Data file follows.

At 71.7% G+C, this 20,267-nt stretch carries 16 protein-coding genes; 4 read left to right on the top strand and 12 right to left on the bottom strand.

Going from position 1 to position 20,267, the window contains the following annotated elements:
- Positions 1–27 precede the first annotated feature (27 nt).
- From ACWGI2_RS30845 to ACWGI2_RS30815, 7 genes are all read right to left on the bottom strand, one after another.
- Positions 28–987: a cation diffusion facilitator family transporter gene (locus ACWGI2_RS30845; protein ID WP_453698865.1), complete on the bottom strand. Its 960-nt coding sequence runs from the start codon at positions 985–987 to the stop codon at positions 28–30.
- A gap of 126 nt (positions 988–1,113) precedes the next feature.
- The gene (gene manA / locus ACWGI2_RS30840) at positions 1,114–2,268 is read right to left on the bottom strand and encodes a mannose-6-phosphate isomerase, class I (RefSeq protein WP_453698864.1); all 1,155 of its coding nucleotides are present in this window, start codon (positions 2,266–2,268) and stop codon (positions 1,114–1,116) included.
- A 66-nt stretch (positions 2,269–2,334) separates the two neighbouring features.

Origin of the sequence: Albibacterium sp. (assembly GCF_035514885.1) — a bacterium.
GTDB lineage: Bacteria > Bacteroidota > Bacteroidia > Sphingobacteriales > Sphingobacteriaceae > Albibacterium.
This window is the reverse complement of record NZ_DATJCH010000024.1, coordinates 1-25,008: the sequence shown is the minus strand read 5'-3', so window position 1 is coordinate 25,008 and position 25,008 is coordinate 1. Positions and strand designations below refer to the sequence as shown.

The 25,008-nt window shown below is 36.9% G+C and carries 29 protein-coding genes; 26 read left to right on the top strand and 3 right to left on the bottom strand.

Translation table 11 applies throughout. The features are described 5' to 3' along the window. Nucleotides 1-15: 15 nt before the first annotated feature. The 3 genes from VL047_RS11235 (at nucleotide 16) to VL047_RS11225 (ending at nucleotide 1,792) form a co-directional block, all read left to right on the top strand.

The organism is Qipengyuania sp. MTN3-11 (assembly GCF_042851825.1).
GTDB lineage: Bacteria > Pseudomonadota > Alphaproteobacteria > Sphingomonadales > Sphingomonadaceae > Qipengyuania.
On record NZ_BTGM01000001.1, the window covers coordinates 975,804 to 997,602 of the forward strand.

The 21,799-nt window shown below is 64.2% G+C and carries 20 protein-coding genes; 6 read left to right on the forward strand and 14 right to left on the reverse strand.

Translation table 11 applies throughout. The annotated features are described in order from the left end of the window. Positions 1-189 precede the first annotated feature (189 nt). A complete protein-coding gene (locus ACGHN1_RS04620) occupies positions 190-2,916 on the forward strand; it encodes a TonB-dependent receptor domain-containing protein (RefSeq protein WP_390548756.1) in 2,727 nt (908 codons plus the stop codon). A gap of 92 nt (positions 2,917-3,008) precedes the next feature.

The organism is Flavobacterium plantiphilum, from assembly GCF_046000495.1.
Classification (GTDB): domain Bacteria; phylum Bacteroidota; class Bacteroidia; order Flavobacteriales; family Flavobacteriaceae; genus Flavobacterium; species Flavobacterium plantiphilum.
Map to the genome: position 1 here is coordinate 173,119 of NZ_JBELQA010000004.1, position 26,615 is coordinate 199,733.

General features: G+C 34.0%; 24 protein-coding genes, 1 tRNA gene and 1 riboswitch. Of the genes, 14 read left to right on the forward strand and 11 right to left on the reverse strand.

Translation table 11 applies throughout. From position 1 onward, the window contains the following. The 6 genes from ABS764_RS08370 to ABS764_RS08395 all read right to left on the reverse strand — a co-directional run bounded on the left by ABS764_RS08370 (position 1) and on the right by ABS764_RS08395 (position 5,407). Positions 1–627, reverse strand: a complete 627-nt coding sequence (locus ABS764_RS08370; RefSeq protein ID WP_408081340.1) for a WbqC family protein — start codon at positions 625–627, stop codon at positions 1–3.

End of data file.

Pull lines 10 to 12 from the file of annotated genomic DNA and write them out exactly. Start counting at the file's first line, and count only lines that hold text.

GTDB lineage: Bacteria > Bacteroidota > Bacteroidia > Sphingobacteriales > Sphingobacteriaceae > Albibacterium.
This window is the reverse complement of record NZ_DATJCH010000024.1, coordinates 1-25,008: the sequence shown is the minus strand read 5'-3', so window position 1 is coordinate 25,008 and position 25,008 is coordinate 1. Positions and strand designations below refer to the sequence as shown.

The 25,008-nt window shown below is 36.9% G+C and carries 29 protein-coding genes; 26 read left to right on the top strand and 3 right to left on the bottom strand.